Tales of the Urban Explorer: The Milkman's House
April 2022. We had embarked on one of those mammoth Wales day trips again, thanks to @grindle supplying me with a bunch of locations.
Our first stop had been that damn Station Master’s house. Talk about time standing still, nothing had changed and it was sealed up tight just like before.
@anidiotexplores had been chasing another one named, 'The Milkman's House'. Neither of us had a clue what to expect, other than it was one of those prestigious … 'Time Capsules’, the godliest type of explores.
“Is there a house behind all that wood?”
There was no hopping over the small wall and opening the front door. The wall of wood was intense and solid.
Was it this easy? I crawled through that hole and faced a granite-chiseled locked front door that was unyielding.
Could I scale that porch above the front door, jump to the open window and pull myself through?
There's only so much magic my gloves can conjure up, with even @anidiotexplores balking at that idea.
The front approach was not going to work and with cars streaming past me, it would be my luck that one of them was going to be the local Plod. Fuck that!
That gate you see was made of purest tin, with a sharp top edge that cuts into your fingers and with no footholds.
@anidiotexplores, who has iron fingers and hands, clambered up making an almighty din. His legs were flailing everywhere in an attempt to conquer this gate which was hell-bent on keeping people out.
"Fuck man, keep the noise down, the bloody Karens will pounce on us"
He was over in seconds, and after several minutes I heard a muffled yell, 'open'.
Here we go again. This was one of the toughest gates I have had to climb over. If @anidiotexplores made a racket, I should have been wakening up the neighbours with all the noise.
The top was sharp even with gloves. I envied @anidiotexplores with his tungsten-lined skin who had not even flinched when reaching the top.
Out of breath but far side, I looked for my comrade. Gone, as usual; it was time to look around, I made for the backdoor...
…“Oooohhh yes, this was going to be good”…
I always wonder how you could watch the TV in chairs positioned this way. Neck-aches would be frequent and you might just bang snouts occasionally.
The last time I saw a book like “The Rascals Story Book” was in ‘The Axe House’. Straight out of the 1950s, just wonderful!
I did think of picking them up but they appeared quite damp. The thought of them falling apart in my hands was tough to bear.
I hoped the rest of the house was going to be up to this standard. The dirt was intense but I never tire of sights such as this.
Grandad's jumper and jacket are not quite my style.
The newspaper was not particularly ancient, at just 31 years.
I noticed the biscuit tin in the kitchen right away.
Crawford's Tartan Collection. Scottish shortbread is no doubt tinged with some tasty rust. Yum…
Who had left this book on the table? Had they been drinking some tea from that teapot?
This book was in great condition; the pages left standing there for years (or more likely placed by the last set of explorers who came before us).
The jars at the back remind me of cider storage bottles for that strong home-brew stuff you make from kits. Stick a cork on top and you can siphon some every day and keep yourself permanently pissed.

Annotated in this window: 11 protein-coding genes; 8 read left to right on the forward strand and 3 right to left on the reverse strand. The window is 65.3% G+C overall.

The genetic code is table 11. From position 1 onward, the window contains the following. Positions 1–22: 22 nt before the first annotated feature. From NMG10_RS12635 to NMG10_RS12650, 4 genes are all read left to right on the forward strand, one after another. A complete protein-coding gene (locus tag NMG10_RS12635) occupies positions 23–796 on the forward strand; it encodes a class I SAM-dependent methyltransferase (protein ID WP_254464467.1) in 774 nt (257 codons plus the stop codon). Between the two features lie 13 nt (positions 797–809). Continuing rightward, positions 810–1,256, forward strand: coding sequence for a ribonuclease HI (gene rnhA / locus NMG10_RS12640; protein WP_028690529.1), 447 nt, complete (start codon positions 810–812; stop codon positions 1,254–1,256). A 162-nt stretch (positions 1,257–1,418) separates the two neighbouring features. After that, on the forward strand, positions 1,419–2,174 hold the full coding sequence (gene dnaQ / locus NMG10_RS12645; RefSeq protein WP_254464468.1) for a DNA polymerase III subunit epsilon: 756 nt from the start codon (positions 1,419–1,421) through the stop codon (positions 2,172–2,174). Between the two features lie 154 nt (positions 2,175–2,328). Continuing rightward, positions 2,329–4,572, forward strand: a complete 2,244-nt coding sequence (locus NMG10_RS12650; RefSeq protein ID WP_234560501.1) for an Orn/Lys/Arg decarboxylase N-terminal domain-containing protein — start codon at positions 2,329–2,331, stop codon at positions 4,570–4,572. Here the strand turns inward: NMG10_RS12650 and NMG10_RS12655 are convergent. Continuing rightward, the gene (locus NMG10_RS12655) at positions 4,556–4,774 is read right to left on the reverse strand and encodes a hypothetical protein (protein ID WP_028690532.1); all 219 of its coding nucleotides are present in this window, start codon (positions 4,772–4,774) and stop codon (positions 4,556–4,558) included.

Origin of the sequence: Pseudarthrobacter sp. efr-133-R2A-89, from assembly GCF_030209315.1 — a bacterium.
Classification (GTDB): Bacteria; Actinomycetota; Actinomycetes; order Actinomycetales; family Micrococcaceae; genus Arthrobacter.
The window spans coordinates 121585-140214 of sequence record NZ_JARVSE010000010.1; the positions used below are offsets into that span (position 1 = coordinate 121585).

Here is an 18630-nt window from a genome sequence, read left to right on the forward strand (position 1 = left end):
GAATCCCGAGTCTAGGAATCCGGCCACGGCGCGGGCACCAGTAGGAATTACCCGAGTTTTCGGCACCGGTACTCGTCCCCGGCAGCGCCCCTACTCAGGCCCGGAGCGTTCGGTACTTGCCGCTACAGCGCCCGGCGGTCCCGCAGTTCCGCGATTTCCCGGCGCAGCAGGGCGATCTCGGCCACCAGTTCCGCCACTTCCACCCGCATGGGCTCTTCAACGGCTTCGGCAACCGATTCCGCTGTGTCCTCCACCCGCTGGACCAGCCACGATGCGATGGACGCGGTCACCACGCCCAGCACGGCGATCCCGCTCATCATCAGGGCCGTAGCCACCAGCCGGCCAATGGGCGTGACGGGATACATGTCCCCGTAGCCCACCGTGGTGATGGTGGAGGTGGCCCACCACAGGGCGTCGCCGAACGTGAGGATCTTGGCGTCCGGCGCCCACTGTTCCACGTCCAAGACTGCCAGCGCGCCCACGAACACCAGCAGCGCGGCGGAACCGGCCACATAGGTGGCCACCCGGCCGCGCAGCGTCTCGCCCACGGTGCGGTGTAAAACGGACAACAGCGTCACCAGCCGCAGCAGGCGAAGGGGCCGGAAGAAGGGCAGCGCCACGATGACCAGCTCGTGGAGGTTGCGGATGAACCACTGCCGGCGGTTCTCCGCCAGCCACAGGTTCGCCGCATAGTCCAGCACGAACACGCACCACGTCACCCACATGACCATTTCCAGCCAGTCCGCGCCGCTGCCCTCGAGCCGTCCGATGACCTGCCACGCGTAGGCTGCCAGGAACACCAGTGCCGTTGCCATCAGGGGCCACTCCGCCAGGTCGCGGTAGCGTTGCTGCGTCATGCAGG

I have climbed far worse stairs than these. There was even some frayed carpet attached to the wood.
The upper floor had not fared so well with big holes showing in the roof. It had become derpy and its treasures were buried under all the shit.
The second room where I was planning to enter via the porch was worse. Great ventilation mind you if you would like to stay and sleep there for a few days.
A few goodies were hanging around on the window ledges. I needed some batteries for the radio but my pockets were empty, damn.
No doubt that perfume would smell delectable. I offered @anidiotexplores a spray test but he backed off hurriedly.
Tut... the lad has no taste.
It's just as well we didn't sample the bath and that someone had moved it slightly. An unfortunate 15-foot drop would shock the would-be bather.
We moved out of the house into what I would describe as some sort of extension.
I do know my ‘Golden Wonder’ but ‘Oddu’. What the fuck are those?
1981, now that’s a little better. A little more digging could reveal something from the war years.
The thermometer was bust. It was perhaps 13C on that cold April day.
Cow registration certificates? I was learning something by the minute.
@anidiotexplores had climbed over all this crap and was now in yet another section. Did this place never end? “This is why it’s called The Milkman’s House”, he yelled over.
I climbed up but couldn't be arsed getting down on the other side. It was crammed with all kinds of junk, which was not good for the balance.
A couple of old carts, ready to be pulled by a horse were on show, with a stack of milk crates in a corner. I wondered what this business was. A milkman with cow certificates? It made sense.
I backtracked to the extension looking for more clues. Another cow certificate.
Milk tags from the 1960s. I love the fact that they thought the '60s would never end, and printed them '196'. This 'Hygrometer' was most definitely lying. No way was it 71F in here.
Don’t turn on the tap, just don’t.
It was a great start to our Wales trip. We were in for a long drive next, and a few disappointments.
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